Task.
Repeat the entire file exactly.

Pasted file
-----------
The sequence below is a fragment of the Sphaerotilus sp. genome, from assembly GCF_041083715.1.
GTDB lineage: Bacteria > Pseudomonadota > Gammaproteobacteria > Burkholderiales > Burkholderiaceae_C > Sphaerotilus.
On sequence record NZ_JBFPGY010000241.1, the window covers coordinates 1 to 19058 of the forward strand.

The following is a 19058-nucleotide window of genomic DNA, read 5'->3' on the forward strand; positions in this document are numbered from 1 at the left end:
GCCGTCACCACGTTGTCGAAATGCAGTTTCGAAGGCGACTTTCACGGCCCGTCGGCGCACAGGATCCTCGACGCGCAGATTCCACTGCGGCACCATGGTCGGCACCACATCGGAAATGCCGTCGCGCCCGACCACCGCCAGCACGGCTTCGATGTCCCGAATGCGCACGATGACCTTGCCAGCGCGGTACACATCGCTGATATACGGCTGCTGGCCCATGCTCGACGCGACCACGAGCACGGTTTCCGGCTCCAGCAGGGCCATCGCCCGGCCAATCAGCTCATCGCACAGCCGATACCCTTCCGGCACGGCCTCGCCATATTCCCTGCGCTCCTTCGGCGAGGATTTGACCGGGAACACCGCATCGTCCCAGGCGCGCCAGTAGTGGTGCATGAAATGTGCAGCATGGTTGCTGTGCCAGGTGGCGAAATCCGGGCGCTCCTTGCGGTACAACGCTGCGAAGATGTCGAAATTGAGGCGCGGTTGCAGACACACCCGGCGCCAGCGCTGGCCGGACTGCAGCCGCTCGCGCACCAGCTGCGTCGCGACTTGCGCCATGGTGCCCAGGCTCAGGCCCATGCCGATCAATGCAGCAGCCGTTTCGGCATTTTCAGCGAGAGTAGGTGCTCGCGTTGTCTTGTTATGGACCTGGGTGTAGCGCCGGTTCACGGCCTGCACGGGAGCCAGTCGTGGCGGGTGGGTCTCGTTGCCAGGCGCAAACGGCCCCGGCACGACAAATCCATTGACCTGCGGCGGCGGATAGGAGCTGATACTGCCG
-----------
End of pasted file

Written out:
The sequence below is a fragment of the Sphaerotilus sp. genome, from assembly GCF_041083715.1.
GTDB lineage: Bacteria > Pseudomonadota > Gammaproteobacteria > Burkholderiales > Burkholderiaceae_C > Sphaerotilus.
On sequence record NZ_JBFPGY010000241.1, the window covers coordinates 1 to 19058 of the forward strand.

The following is a 19058-nucleotide window of genomic DNA, read 5'->3' on the forward strand; positions in this document are numbered from 1 at the left end:
GCCGTCACCACGTTGTCGAAATGCAGTTTCGAAGGCGACTTTCACGGCCCGTCGGCGCACAGGATCCTCGACGCGCAGATTCCACTGCGGCACCATGGTCGGCACCACATCGGAAATGCCGTCGCGCCCGACCACCGCCAGCACGGCTTCGATGTCCCGAATGCGCACGATGACCTTGCCAGCGCGGTACACATCGCTGATATACGGCTGCTGGCCCATGCTCGACGCGACCACGAGCACGGTTTCCGGCTCCAGCAGGGCCATCGCCCGGCCAATCAGCTCATCGCACAGCCGATACCCTTCCGGCACGGCCTCGCCATATTCCCTGCGCTCCTTCGGCGAGGATTTGACCGGGAACACCGCATCGTCCCAGGCGCGCCAGTAGTGGTGCATGAAATGTGCAGCATGGTTGCTGTGCCAGGTGGCGAAATCCGGGCGCTCCTTGCGGTACAACGCTGCGAAGATGTCGAAATTGAGGCGCGGTTGCAGACACACCCGGCGCCAGCGCTGGCCGGACTGCAGCCGCTCGCGCACCAGCTGCGTCGCGACTTGCGCCATGGTGCCCAGGCTCAGGCCCATGCCGATCAATGCAGCAGCCGTTTCGGCATTTTCAGCGAGAGTAGGTGCTCGCGTTGTCTTGTTATGGACCTGGGTGTAGCGCCGGTTCACGGCCTGCACGGGAGCCAGTCGTGGCGGGTGGGTCTCGTTGCCAGGCGCAAACGGCCCCGGCACGACAAATCCATTGACCTGCGGCGGCGGATAGGAGCTGATACTGCCG